SINGAPORE — The Attorney-General’s Chambers (AGC) and the Singapore Police Force (SPF) are working with British authorities to extradite the man who allegedly pulled off the robbery of a Standard Chartered bank branch at Holland Village in 2016.
Media reports on Wednesday (12 February) said that Canadian David James Roach had last week failed in his appeal to the UK High Court against his extradition to Singapore. The UK Secretary of State issued the extradition order against him in October 2018.
In a joint news release on Thursday, the AGC and police said, “The Singapore authorities will do whatever is necessary and permissible within our legal framework to seek justice against those who commit crimes in Singapore, regardless of nationality and where they might have fled to.
“We will also not hesitate to take firm action against these individuals, and will seek an appropriate sentence if they are convicted.
“The Attorney-General’s Chambers continues to work with the UK authorities on the final stages of Roach’s extradition to Singapore to face charges of robbery and money laundering. The Singapore Police Force is also working closely with the UK authorities to ensure that the extradition process is smooth and coordinated.”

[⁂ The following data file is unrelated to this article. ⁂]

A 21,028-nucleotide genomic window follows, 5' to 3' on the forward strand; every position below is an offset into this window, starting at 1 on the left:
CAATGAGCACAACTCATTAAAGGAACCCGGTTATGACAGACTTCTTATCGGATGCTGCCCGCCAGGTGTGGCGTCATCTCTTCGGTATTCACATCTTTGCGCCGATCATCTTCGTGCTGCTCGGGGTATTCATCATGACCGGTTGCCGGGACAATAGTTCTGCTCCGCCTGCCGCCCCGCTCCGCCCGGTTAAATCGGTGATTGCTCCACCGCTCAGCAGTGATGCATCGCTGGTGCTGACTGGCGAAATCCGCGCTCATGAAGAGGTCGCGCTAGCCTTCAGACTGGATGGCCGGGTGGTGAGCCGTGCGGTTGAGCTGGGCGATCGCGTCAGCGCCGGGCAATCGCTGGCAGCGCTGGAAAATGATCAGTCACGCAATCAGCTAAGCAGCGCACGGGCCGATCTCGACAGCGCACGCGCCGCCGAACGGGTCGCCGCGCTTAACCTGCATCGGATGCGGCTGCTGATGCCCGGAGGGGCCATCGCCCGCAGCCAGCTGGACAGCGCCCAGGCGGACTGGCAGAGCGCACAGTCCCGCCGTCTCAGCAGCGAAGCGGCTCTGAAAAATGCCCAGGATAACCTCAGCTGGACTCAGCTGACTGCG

About the case
On the morning of 7 July 2016, Roach allegedly made off with $30,000 from the StanChart branch after he handed over a note to a bank teller. No weapon was used in the robbery.
He fled to Bangkok and was found at the Boxpackers hostel in the Petchaburi area three days later. He was then held at an immigration detention centre.
The Thai authorities rejected Singapore’s requests for him to be sent back here, as there is no extradition treaty between the two countries.
Roach was deported from Thailand on 11 January 2018 after completing a 14-month jail term for failing to declare the large amount of money he had when entering the country.
He subsequently arrived in London, and was detained by the UK at Singapore’s request.
The Republic sought his extradition on charges of robbery and money laundering. The two countries have an extradition treaty.
The next month, Singapore’s Ministry of Home Affairs said the government had acceded to the UK’s request not to carry out caning on Roach if he is found guilty of robbery.
UK extradition laws prohibit the country from extraditing suspects without an assurance that corporal or capital punishment will not be carried out.
The punishment for robbery is a jail term of between two and 10 years, with a mandatory minimum of six strokes of the cane.
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